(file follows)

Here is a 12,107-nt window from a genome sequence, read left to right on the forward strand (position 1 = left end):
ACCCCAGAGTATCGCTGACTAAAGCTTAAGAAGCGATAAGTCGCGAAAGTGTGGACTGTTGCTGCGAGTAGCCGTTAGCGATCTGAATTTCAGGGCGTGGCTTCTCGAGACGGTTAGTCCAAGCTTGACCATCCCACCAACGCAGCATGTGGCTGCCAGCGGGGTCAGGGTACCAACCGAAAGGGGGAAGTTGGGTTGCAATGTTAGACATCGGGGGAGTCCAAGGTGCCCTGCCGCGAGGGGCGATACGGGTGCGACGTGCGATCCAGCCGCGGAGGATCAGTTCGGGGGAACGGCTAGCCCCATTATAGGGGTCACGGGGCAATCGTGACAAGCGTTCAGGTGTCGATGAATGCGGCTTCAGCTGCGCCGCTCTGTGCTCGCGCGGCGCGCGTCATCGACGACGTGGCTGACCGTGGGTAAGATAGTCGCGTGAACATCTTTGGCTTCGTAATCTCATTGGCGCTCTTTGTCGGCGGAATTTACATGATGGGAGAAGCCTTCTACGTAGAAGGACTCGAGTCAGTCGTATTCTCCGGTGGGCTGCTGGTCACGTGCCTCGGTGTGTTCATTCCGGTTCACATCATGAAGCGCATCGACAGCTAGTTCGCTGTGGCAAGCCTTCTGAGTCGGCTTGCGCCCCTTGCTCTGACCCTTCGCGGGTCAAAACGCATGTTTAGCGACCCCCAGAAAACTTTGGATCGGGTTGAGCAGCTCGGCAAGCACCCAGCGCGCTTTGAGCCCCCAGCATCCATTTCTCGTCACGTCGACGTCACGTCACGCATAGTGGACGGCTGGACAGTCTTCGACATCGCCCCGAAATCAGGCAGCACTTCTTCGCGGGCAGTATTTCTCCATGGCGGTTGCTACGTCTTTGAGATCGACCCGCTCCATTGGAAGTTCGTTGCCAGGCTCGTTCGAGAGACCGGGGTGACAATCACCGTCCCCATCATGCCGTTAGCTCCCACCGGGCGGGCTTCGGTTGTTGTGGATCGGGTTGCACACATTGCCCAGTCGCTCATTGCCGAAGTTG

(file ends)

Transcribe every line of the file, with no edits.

Here is a 12,107-nt window from a genome sequence, read left to right on the forward strand (position 1 = left end):
ACCCCAGAGTATCGCTGACTAAAGCTTAAGAAGCGATAAGTCGCGAAAGTGTGGACTGTTGCTGCGAGTAGCCGTTAGCGATCTGAATTTCAGGGCGTGGCTTCTCGAGACGGTTAGTCCAAGCTTGACCATCCCACCAACGCAGCATGTGGCTGCCAGCGGGGTCAGGGTACCAACCGAAAGGGGGAAGTTGGGTTGCAATGTTAGACATCGGGGGAGTCCAAGGTGCCCTGCCGCGAGGGGCGATACGGGTGCGACGTGCGATCCAGCCGCGGAGGATCAGTTCGGGGGAACGGCTAGCCCCATTATAGGGGTCACGGGGCAATCGTGACAAGCGTTCAGGTGTCGATGAATGCGGCTTCAGCTGCGCCGCTCTGTGCTCGCGCGGCGCGCGTCATCGACGACGTGGCTGACCGTGGGTAAGATAGTCGCGTGAACATCTTTGGCTTCGTAATCTCATTGGCGCTCTTTGTCGGCGGAATTTACATGATGGGAGAAGCCTTCTACGTAGAAGGACTCGAGTCAGTCGTATTCTCCGGTGGGCTGCTGGTCACGTGCCTCGGTGTGTTCATTCCGGTTCACATCATGAAGCGCATCGACAGCTAGTTCGCTGTGGCAAGCCTTCTGAGTCGGCTTGCGCCCCTTGCTCTGACCCTTCGCGGGTCAAAACGCATGTTTAGCGACCCCCAGAAAACTTTGGATCGGGTTGAGCAGCTCGGCAAGCACCCAGCGCGCTTTGAGCCCCCAGCATCCATTTCTCGTCACGTCGACGTCACGTCACGCATAGTGGACGGCTGGACAGTCTTCGACATCGCCCCGAAATCAGGCAGCACTTCTTCGCGGGCAGTATTTCTCCATGGCGGTTGCTACGTCTTTGAGATCGACCCGCTCCATTGGAAGTTCGTTGCCAGGCTCGTTCGAGAGACCGGGGTGACAATCACCGTCCCCATCATGCCGTTAGCTCCCACCGGGCGGGCTTCGGTTGTTGTGGATCGGGTTGCACACATTGCCCAGTCGCTCATTGCCGAAGTTG